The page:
Sunday, October 30, 2011

What makes a fighter popular or hated?

Saturday night's main event @ UFC 137 turned out to be an entertaining one, which salvaged a somewhat lackluster card. It featured two of the sports most popular fighters in Strikeforce welterweight (170 lbs.) champion Nick Diaz (26-7 13 KO's 6 subs) and former UFC lightweight (155 lbs.) and welterweight champion BJ Penn (16-8-2, 7 KO's 6 subs). Though Diaz would end up winning a close decision; that is secondary to fans of both fighters that could care less about who won or lost.

This is a testament to the popularity of both fighters that has always been at the top level of Mixed Martial Arts. However, the question is why? It definitely has nothing to do with their win-loss records, which aren't necessarily iconic to say the least. Yet, both are iconic figures in a sport that reveres certain fighters and has mutual disdain for certain others. Penn (pictured above), is one that has had it right from the beginning of his career and if Saturday nights crowd support is any indication, it just continues to grow.

While he's a laid back personable young man, he's always been one of very few words. He's not very big on the interview scene and as for his post-fight interviews; he's legendary for his one sentence, or even one word, responses and leaving the cage. Yet, when he steps into the cage he's always business, which I think is what appeals to fans; a man of few words who lets his actions do the talking. Diaz is another one of these personalities.

His disappearance from not one, but two press conferences leading up to this card, tells you he's not much into talking. However, fans know there is never any concern as to whether or not he'll deliver, win or lose, inside the cage. I truly believe it is what makes guys like Diaz and Penn so popular. Fans of this sport have a high regard for anyone that is willing to put it on the line every single time regardless of wins and losses; perfect example, Randy Couture.

Hall of Famer Couture (19-11, 7 KO's 4 subs), is arguably the sports most popular fighter ever; yet, one look at his record instantly tells you it has nothing to do with his many storied victories. It has everything to do with the man, inside and outside the cage. Always respectful and humble, he's also been a warrior in every sense of the word. A multi-time champion in the light-heavyweight (205 lbs.) and heavyweight classes, the ageless wonder feared no one inside the cage; even if they were giants in front of him like Tim Sylvia or Brock Lesnar.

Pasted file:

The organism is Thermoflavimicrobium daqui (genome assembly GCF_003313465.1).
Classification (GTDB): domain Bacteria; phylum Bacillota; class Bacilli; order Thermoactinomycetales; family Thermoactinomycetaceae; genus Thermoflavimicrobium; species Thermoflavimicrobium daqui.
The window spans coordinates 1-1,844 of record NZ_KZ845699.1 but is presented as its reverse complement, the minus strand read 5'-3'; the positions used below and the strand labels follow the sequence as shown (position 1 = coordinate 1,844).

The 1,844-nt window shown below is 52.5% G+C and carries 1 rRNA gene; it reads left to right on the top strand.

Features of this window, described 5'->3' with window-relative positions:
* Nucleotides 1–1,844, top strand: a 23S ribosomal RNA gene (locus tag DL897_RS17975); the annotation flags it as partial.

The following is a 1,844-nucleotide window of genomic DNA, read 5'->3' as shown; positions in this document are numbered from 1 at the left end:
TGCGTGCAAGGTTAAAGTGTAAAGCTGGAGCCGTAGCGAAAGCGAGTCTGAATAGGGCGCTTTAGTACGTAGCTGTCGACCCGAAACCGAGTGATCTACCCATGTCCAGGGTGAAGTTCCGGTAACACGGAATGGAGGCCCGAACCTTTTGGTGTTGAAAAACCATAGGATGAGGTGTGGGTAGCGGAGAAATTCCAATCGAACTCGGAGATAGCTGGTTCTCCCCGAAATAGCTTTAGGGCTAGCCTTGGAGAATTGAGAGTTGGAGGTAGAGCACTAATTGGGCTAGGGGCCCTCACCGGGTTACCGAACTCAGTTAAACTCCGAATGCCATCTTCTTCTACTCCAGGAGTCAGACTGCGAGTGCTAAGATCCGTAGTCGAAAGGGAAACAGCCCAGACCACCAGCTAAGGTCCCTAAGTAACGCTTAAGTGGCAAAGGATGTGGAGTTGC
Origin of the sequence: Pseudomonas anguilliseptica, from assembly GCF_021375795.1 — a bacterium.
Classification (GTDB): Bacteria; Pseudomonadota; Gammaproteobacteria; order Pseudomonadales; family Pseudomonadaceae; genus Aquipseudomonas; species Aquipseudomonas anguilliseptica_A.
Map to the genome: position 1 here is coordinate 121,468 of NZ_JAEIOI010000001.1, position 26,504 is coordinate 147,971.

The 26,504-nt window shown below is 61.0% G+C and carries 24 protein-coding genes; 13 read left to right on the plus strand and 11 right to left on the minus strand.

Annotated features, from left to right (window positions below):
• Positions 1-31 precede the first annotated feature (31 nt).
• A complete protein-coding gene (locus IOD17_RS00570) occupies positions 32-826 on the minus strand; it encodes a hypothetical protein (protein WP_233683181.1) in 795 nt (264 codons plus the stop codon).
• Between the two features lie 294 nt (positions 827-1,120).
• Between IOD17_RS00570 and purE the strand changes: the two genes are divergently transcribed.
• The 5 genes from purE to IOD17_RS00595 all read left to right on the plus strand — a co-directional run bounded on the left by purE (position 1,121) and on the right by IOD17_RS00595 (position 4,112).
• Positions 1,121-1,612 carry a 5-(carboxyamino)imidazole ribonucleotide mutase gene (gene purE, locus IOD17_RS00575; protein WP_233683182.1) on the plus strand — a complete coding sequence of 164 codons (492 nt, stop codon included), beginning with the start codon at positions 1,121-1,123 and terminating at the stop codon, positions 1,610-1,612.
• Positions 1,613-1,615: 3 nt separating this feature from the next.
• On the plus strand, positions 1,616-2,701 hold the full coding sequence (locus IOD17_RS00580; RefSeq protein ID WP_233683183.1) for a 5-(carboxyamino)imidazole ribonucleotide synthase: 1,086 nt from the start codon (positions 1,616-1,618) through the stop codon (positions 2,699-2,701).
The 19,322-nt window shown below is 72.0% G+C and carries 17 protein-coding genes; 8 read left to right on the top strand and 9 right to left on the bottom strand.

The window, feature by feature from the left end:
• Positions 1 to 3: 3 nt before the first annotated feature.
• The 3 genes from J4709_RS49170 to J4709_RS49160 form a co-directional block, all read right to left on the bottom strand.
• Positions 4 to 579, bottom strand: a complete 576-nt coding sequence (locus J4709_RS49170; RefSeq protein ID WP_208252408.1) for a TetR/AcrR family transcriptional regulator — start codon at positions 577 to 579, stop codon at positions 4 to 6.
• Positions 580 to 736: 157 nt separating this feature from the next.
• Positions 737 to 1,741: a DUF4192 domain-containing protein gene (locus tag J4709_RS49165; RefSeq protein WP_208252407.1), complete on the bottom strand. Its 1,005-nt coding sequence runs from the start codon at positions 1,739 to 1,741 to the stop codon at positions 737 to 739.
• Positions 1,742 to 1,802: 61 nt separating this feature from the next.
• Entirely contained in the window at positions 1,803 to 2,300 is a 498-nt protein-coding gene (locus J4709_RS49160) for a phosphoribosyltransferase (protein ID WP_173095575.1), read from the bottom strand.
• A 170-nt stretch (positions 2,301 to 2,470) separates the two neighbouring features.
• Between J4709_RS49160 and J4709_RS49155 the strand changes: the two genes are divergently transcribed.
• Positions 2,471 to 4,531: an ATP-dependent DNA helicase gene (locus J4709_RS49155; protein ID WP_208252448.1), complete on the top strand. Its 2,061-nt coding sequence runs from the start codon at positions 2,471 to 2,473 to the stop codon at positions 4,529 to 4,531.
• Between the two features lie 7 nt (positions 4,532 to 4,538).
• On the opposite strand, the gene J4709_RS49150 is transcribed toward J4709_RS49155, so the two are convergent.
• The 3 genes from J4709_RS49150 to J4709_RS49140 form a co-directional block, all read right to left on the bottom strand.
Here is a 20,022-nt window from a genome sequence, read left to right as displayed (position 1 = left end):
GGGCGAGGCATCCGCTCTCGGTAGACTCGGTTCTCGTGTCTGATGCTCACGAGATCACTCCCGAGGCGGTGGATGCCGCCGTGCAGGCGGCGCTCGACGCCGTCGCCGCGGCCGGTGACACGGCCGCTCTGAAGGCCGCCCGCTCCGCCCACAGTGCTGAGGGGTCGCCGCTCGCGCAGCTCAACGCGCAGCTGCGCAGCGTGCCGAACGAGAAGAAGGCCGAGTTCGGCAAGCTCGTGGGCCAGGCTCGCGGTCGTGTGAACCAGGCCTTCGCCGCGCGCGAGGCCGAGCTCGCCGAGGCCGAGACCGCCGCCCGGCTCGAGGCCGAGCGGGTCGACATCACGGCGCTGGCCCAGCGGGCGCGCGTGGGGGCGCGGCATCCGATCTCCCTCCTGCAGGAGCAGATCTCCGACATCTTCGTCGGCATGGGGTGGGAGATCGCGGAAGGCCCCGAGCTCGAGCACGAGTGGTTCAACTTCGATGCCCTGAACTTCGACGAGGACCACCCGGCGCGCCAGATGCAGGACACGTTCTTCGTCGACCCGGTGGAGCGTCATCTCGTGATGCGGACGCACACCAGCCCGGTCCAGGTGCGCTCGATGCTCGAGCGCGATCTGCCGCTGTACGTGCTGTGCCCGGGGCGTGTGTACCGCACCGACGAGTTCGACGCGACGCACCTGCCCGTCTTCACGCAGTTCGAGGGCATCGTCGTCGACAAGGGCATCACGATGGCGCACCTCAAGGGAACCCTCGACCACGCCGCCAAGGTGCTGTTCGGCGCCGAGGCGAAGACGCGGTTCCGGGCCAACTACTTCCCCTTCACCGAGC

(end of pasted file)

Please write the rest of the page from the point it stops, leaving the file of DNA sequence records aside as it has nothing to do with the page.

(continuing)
Fans revere these fighters, as they do a chosen few others such as Chuck Liddell, Wanderlei Silva and Quinton 'Rampage' Jackson. Check their records and you'll see it has nothing to do with how many wins or losses each have. It has everything to do with their fighting spirit and willingness to put it on the line, regardless of who they're fighting. This may very well explain why certain others are just not liked, regardless of their achievements.

Rashad Evans and Tito Ortiz are two former UFC light-heavyweight champions; Ortiz a multi-time champion. However, whenever they step into the cage or are shown on camera sitting in the audience, they are soundly booed. This is not to say they are without fans, because when they faced each other at UFC 133 in Philadelphia, I was cage side and can tell you first hand they both received their fair share of support. I guess in that scenario fans had no alternative and they had to root for somebody.

However, I've often wondered what it is about them that just don't appeal to the fans like the others mentioned above? Is it their lay and pray ground and pound wrestling style of fighting that just doesn't cut it? Or, is it their willingness to talk trash at every turn, while the aforementioned are men of few words? Josh Koscheck is another example of one of the most disliked fighters in the sport and he is a combination of both a wrestler at heart and one of the biggest trash talkers in MMA.

Ironically though, Chael Sonnen, who is probably the king of both the wrestling, ground and pound style and is without competition when it comes to talking smack, is generally popular among fans. I think in Chael's case, the reason he appeals to the masses is because he'll talk trash and back it up; and ultimately, that's what it comes down to. People are willing to look past any of these traits, as long as you give them their money's worth. Bottom line is people work hard for their money and they appreciate fighters who are willing to do the same; at least I think that's the case.

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